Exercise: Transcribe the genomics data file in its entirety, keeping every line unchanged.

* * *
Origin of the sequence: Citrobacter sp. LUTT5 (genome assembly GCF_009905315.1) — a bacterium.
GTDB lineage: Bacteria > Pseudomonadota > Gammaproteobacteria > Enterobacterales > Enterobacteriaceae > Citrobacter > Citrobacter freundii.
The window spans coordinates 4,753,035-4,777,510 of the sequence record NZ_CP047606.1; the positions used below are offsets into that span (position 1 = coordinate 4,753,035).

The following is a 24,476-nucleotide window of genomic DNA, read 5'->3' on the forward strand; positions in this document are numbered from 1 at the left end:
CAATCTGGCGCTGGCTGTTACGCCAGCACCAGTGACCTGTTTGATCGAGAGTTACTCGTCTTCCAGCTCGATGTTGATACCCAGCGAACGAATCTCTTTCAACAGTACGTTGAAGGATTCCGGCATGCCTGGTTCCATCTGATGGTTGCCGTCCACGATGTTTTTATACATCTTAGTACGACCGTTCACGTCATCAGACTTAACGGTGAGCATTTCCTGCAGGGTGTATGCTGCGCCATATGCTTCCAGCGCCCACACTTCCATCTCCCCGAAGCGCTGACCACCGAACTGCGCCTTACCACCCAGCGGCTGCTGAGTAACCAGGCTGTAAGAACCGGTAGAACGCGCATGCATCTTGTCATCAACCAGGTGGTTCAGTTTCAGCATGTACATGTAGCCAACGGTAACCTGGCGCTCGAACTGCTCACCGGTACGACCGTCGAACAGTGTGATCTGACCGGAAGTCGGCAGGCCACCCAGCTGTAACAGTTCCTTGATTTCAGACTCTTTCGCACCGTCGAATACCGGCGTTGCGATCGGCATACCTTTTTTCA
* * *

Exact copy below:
Origin of the sequence: Citrobacter sp. LUTT5 (genome assembly GCF_009905315.1) — a bacterium.
GTDB lineage: Bacteria > Pseudomonadota > Gammaproteobacteria > Enterobacterales > Enterobacteriaceae > Citrobacter > Citrobacter freundii.
The window spans coordinates 4,753,035-4,777,510 of the sequence record NZ_CP047606.1; the positions used below are offsets into that span (position 1 = coordinate 4,753,035).

The following is a 24,476-nucleotide window of genomic DNA, read 5'->3' on the forward strand; positions in this document are numbered from 1 at the left end:
CAATCTGGCGCTGGCTGTTACGCCAGCACCAGTGACCTGTTTGATCGAGAGTTACTCGTCTTCCAGCTCGATGTTGATACCCAGCGAACGAATCTCTTTCAACAGTACGTTGAAGGATTCCGGCATGCCTGGTTCCATCTGATGGTTGCCGTCCACGATGTTTTTATACATCTTAGTACGACCGTTCACGTCATCAGACTTAACGGTGAGCATTTCCTGCAGGGTGTATGCTGCGCCATATGCTTCCAGCGCCCACACTTCCATCTCCCCGAAGCGCTGACCACCGAACTGCGCCTTACCACCCAGCGGCTGCTGAGTAACCAGGCTGTAAGAACCGGTAGAACGCGCATGCATCTTGTCATCAACCAGGTGGTTCAGTTTCAGCATGTACATGTAGCCAACGGTAACCTGGCGCTCGAACTGCTCACCGGTACGACCGTCGAACAGTGTGATCTGACCGGAAGTCGGCAGGCCACCCAGCTGTAACAGTTCCTTGATTTCAGACTCTTTCGCACCGTCGAATACCGGCGTTGCGATCGGCATACCTTTTTTCA